Crafting a Unique Legacy: Insights from Louis Gagnon

Sometimes a show is more than a show.

Sometimes a show is a connection to
a, person that somehow has something

going on in their world that radiates
positivity, energy, success, but success

in a different way than is normal.

And today we get to do that.

This conversation with
Louis Gagnon is just magic.

And I am so grateful for the
chance that I had to talk to him

and that you're gonna have today
to experience that conversation.

Louis is has been a rockstar
for much of his life, has.

Led audible, a whole
bunch of other really cool companies

as chief marketing Officer, chief
Product Officer has built some

really amazing things in his life.

And today you get to hear his
story and you get to learn about

not just his story, but the wisdom
that comes out of his story.

And I am so grateful that you get
this chance to do that with me today.

So buckle up.

This is a good one.

Louis Gagnon welcome to the
Advisory Board Insider podcast.

I am really glad you're here.

Thank you, Tom.

I'm really glad to be here too.

So where are you located
in the world right now.

I am about 10 miles from Manhattan
in a beautiful town on the

Jersey side called Montclair

Got it.


And what was your morning
drink of choice this morning?

Or what's your typical
morning drink of choice?

Water with lemon.

My friend,

Water with lemon.

And is that is there a
health reason for that?

Is there a, what, what's the reason behind

lemon part is supposed to be cleansing and
so, I have a, a very kind of regimented

routine in the morning, and I start
with that cleansing so that my stomach

is ready for the breakfast that I will
have after my regiment, if you like.

and so in your morning regimen, which is
really sounds really very well defined,

what else happens in your morning, like
as you get up on an average, normal day?

What's your morning regimen look


So, I try to sleep well, which
is lo at least eight hours.

Then I have a tall glass of water.

I do some yoga, exercise, stretching
just to activate my spine just so

that all of my nervous terminations
are kind of ready to fire up.

Then I go play pickleball.

I play like most of us.

I don't know if you're in that
bandwagon yet, but there's a lot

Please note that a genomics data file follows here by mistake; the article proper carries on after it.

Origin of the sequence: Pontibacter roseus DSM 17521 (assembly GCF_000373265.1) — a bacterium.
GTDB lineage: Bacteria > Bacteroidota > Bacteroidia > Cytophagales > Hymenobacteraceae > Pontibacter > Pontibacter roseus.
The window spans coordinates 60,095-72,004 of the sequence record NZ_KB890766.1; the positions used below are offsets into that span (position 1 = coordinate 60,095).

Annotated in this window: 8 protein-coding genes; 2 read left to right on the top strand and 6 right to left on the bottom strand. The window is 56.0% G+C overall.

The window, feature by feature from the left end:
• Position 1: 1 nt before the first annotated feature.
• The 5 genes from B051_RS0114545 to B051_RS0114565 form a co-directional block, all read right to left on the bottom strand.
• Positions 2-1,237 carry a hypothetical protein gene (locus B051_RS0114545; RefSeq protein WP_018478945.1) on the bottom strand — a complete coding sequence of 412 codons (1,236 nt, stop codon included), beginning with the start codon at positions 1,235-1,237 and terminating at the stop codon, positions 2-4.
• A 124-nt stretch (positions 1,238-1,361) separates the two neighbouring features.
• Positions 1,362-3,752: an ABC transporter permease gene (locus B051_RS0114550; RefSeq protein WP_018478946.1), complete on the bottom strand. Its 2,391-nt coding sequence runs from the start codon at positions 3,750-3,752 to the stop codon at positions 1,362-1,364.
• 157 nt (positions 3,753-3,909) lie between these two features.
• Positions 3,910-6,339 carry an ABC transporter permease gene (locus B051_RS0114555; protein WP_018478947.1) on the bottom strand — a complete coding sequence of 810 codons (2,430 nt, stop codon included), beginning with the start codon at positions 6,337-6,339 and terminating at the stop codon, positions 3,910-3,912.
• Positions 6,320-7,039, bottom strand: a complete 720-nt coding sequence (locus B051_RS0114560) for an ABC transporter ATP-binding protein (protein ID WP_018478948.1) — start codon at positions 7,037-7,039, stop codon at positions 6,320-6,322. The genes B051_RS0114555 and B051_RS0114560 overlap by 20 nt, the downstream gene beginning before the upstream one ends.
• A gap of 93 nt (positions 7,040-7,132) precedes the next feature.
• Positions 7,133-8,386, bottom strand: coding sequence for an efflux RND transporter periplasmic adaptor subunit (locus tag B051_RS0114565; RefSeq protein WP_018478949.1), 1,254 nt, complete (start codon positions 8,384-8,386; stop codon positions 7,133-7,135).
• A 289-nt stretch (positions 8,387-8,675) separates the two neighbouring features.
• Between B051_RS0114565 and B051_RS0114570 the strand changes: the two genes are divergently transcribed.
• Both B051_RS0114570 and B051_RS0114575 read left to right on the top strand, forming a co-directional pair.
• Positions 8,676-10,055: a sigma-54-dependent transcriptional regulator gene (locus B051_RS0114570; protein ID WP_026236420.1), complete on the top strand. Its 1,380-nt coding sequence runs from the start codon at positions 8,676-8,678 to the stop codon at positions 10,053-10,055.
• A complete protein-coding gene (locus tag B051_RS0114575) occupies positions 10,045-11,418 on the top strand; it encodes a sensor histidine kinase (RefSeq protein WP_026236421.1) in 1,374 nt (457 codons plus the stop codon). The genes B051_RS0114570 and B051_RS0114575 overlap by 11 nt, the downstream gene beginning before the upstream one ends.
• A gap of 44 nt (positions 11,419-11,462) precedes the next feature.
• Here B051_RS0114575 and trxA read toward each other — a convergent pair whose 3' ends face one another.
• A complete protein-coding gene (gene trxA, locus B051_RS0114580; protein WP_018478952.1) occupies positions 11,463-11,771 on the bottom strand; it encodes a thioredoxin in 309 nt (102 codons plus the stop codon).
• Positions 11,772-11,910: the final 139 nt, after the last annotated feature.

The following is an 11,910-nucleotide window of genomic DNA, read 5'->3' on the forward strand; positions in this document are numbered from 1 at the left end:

of Americans playing pickleball,

are, yes.

And so I play couple hours and I
come back and then I do breathing

exercises, and then I do meditation.

And then I have quick breakfast and I'm
ready to have the most beautiful day.


Well that's really cool.

So thank you for sharing that.

'cause it gives me a sense, a
little bit more of who you are.

But I want you to rewind and I get the
sense that you and I are roughly the

same age because I did some digging
and I don't know you other than this

conversation the first time we've talked.

So, I went and did some digging
and I, I get the sense that in 19

83, 19 84, you were in Quebec City.


So give me a sense, at that age,
what are you dreaming about?

What are you thinking about?

What's this future look like that's
unfolding in front of you as you enter

the, the, the last years of high school?


Hockey as any good Quebecer is
front and center in my life.

I'm playing it and I am thinking
at that time, well, you know,

I'm a good player, maybe.

Maybe I could like go to
college and play hockey.

Maybe I could even get drafted.

That was the dream.

And besides there was obviously
professional aspirations.

Very, very generally defined as I
won, understand the world and I want

to be able to impact it in some ways.

Very broad at that stage.

So I read somewhere 'cause I went digging
even deeper than your LinkedIn profile.

I read somewhere or I heard somewhere
that you worked as a part-time

orderly at a psychiatric hospital.

Tell me about that.


There was a huge institution about
five minutes from my parents' place.

And I had an aunt who had been a
patient in there since the age of three.

She was blind, got a surgery, and
they touched a nerve to her brain.

And she stayed at the
mental age of three or four.

And so I got exposed to.

The institution you know,
like the Cuckoo's Nest that

the famous movie showed us.

I saw that very early and was
fascinated by the whole scene

and how one ended up there.

And so when I was 18, the first thing
I wanted was to be part of this.

And I don't know if you
remember, 1884 1984 Quebec City

was welcoming the tall boats.

And this was supposed to be a huge event.

And so they recruited 10 students to work
in a department that would be dedicated

to welcoming The people would come to the
event and kind of, lose their balance.

Which is something that happens
in any big international events.

So I started doing that that summer and
stayed in the institution for four or

five years throughout my undergrad and
did absolutely everything that one can do.

And orderly to this date remains
one of the most beautiful,

satisfying job I have ever had.

So why is that?

What causes it to be beautiful?

Instant gratification in helping,
making a difference in someone's day.

I really cared about the
40 people in my department.

So I was never in the nurse
post talking to the staff.

I was on the floor rocking with the
patients and hearing their stories and

trying to give them something, trying to
just listen to their stories of the day.

I had some, so many amazing